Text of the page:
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Although Men In Trees wrapped this summer, Tupper and Heche are "thrilled" to be welcoming their first child together, a representative for the couple tells Usmagazine.com
The actors were both married when they were cast to play on-screen lovers in the U.S. drama, but they came out as a couple after Heche filed for divorce from Coley Laffoon in February 2007.
Heche then fought a bitter custody battle with Laffoon over their six-year-old son Homer, which ended in June. »
Anne Heche and boyfriend James Tupper are expecting their first child together, her rep confirms to People. "They are really thrilled," says the rep. The couple, who met on the set of ABC's Men In Trees, began dating in 2007. Tupper, 43, told People at the time he was "not ready to rush into marriage [but] never met anyone like her. There's something really comforting when you can truly connect with someone and be understood." Heche, 39, has a 6-year-old son, Homer, from her marriage to Coley Laffoon. The two separated in early 2007 and reached a divorce settlement in June. Related Article: . 2007: James »
- Eunice Oh
Lara Spencer of "The Insider" is on the set of "Samantha Who?" with Christina Applegate and her new boyfriend on the show! Christina's character, Samantha, cozies up to the super-cute "Men In Trees" actor James Tupper who plays her love interest. He describes his character an "advocate for the angel" in Samantha. Click on the video to see more with this on-screen couple and don't forget to watch "Samantha Who?" Mondays on ABC.
[Read full story on The Insider] »
Ricky Schroder has signed to direct "Hellhounds," a telefilm that will air next year on Sci Fi Channel.
The movie, set in 500 B.C., stars Scott Elrod ("Men in Trees") as Kleitos, a Greek warrior who with his companions fights against the hellhounds of Hades to rescue his bride from the Underworld and bring her back to life. The telefilm, written by Paul A. Birkett, is said to be full of CGI and special effects.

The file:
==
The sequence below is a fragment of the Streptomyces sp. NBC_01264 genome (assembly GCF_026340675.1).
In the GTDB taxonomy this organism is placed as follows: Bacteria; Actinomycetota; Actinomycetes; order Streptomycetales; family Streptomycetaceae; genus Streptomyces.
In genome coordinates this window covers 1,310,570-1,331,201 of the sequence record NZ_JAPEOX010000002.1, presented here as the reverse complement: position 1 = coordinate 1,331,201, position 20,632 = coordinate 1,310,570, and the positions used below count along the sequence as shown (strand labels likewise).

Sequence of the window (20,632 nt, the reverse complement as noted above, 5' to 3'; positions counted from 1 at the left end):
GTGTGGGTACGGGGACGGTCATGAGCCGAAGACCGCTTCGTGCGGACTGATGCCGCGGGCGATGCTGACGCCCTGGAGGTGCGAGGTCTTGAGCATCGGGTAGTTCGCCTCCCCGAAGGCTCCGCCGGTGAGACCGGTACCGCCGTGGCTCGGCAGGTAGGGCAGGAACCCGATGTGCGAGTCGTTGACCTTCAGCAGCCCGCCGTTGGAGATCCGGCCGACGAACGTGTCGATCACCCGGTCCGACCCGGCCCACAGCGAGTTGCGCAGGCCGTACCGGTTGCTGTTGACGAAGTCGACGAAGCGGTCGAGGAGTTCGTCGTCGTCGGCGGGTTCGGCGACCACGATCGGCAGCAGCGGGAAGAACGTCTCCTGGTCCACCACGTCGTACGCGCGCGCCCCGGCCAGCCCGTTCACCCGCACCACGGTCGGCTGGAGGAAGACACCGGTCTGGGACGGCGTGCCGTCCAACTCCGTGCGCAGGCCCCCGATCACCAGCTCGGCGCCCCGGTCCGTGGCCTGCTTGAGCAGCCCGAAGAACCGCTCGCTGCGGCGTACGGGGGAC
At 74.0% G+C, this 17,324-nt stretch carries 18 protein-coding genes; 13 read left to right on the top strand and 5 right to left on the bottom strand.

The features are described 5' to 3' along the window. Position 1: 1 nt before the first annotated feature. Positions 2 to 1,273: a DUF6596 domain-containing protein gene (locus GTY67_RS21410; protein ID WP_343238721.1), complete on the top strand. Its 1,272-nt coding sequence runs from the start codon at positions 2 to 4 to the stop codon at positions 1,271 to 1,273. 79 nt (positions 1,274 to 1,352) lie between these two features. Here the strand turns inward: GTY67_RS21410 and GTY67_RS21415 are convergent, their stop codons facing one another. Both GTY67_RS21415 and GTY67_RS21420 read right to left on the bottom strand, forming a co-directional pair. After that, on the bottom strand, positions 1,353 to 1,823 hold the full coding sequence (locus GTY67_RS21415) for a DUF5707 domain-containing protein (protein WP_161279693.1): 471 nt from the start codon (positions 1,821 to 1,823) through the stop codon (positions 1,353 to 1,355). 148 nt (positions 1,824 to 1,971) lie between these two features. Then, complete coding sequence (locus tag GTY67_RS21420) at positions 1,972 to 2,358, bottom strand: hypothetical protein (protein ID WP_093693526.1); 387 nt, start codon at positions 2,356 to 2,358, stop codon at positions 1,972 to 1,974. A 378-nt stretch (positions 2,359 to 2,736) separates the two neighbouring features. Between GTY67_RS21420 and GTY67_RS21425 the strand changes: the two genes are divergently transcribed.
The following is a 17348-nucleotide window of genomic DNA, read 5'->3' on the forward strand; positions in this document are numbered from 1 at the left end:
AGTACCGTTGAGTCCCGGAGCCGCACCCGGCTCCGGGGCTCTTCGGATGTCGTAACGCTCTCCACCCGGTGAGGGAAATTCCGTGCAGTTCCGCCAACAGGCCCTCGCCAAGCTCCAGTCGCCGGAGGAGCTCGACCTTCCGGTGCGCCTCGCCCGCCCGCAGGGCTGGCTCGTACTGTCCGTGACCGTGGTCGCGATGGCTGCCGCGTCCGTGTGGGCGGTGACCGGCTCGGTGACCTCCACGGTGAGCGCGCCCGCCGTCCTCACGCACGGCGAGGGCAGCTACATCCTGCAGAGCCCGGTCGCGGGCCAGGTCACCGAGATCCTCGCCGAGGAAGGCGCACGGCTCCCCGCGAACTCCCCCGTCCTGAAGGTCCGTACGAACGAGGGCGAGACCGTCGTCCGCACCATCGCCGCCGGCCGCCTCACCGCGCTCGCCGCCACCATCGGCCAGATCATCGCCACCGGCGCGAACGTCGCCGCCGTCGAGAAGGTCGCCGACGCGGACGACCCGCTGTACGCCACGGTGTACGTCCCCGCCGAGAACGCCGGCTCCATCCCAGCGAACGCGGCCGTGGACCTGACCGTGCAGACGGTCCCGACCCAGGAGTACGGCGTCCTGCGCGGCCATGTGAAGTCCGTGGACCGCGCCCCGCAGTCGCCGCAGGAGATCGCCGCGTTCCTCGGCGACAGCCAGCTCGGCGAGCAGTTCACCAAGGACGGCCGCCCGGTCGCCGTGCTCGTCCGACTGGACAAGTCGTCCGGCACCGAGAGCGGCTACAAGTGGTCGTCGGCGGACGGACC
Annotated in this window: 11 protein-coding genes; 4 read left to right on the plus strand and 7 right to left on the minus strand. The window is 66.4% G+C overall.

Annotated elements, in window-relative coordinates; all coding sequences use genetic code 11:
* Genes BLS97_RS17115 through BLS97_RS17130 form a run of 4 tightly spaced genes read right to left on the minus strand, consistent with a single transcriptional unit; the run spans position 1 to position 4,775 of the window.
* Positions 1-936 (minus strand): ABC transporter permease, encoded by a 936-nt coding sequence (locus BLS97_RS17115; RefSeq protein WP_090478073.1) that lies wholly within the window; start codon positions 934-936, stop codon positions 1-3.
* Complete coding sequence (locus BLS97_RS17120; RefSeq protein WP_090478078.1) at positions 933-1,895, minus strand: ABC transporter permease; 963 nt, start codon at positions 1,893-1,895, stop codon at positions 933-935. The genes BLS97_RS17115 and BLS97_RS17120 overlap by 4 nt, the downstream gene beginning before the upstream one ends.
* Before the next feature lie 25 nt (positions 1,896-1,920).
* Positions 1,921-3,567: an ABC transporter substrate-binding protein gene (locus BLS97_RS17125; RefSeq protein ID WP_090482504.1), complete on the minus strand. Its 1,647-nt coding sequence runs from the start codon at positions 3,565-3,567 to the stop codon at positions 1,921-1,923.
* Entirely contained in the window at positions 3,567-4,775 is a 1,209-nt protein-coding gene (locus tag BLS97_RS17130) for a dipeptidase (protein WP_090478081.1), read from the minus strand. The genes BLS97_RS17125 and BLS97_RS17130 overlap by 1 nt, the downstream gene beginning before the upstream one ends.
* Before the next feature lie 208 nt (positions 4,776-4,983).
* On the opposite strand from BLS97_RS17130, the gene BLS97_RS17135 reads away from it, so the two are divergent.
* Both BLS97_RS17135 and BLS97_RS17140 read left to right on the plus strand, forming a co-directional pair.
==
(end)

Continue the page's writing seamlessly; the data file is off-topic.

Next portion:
"Hellhounds," which begins shooting Sunday in Romania, is a co-production between Canada's Muse Entertainment and Romania's S.C. Studiourile Media Pro. Muse's Michael Prupas will executive produce along with Rhi Entertainment's Robert Halmi Sr. and Robert Halmi Jr. Rhi will distribute.
Schroder said the project is his fifth with the Halmis, following January's "Journey to the Center of the Earth," which aired on Ion Television.
"Twenty years ago, the Halmis and I collaborated on 'Lonesome Dove, »
- By Kimberly Nordyke
Additionally, Cynthia Stevenson is set to co-star opposite Bob Saget on the CW's new comedy series "Surviving Suburbia," and actor-comedian-impressionist Mike MacRae has joined the cast of TBS' late-night sketch comedy series "Frank TV."
Adams will play Tanya, an artsy single woman.
"Suburbia" centers on Keith (Saget), a misanthropic family man in suburbia trying his best to be left alone. Stevenson ("Men in Trees") will play his wife.
On "Frank TV," MacRae, who recently signed with New Wave for management, will play several characters in sketches. »
- By Nellie Andreeva and Kimberly Nordyke
Latest: Actress Anne Heche has won her battle to reduce child support payments to her ex-husband.
The star was granted a reprieve in the monthly payments of $14,978 (GBP7,489) to her ex-husband Coley Laffoon for their six-year-old son Homer, and now the full extent of her financial win has been decided.
According to an order signed on Friday and obtained by TMZ.com, the actress' monthly payments have dropped from almost $15,000 (GBP7,500) to a more manageable $3,700 (GBP1,850).
Heche will no longer have to pay for all her son's private school fees either - the new order declares she'll share the burden with her ex-husband Coley Laffoon.
The actress has also been ordered to pay Laffoon a lump sum divorce settlement of $275,000 (GBP137,500). »
Actress Anne Heche has revealed that she can't afford to pay the $$15,000 per month that she owes in child and spousal support.
In court papers Heche admitted that the cancellation of her TV show Men In Trees was responsible for her financial troubles.
She said: "Since January 18, 2008, I have been unemployed and had no income from employment except for one very short-term contract for a movie role (Spread) for which I received a total of $$6,500, . . . »
- Simon Reynolds
Actress Anne Heche has blamed the cancellation of TV series Men In Trees for her inability to pay child support.
The star was granted a reprieve in the monthly payments of $14,978 (GBP7,489) to her ex-husband Coley Laffoon for their six-year-old son Homer.
But Heche has been ordered by a judge to provide up-to-date income and expense information for the case - as she claims she also can no longer afford to pay Homer's school fees, the mortgage on her house in Canada where Men In Trees was filmed, the rent on her California home, and car expenses.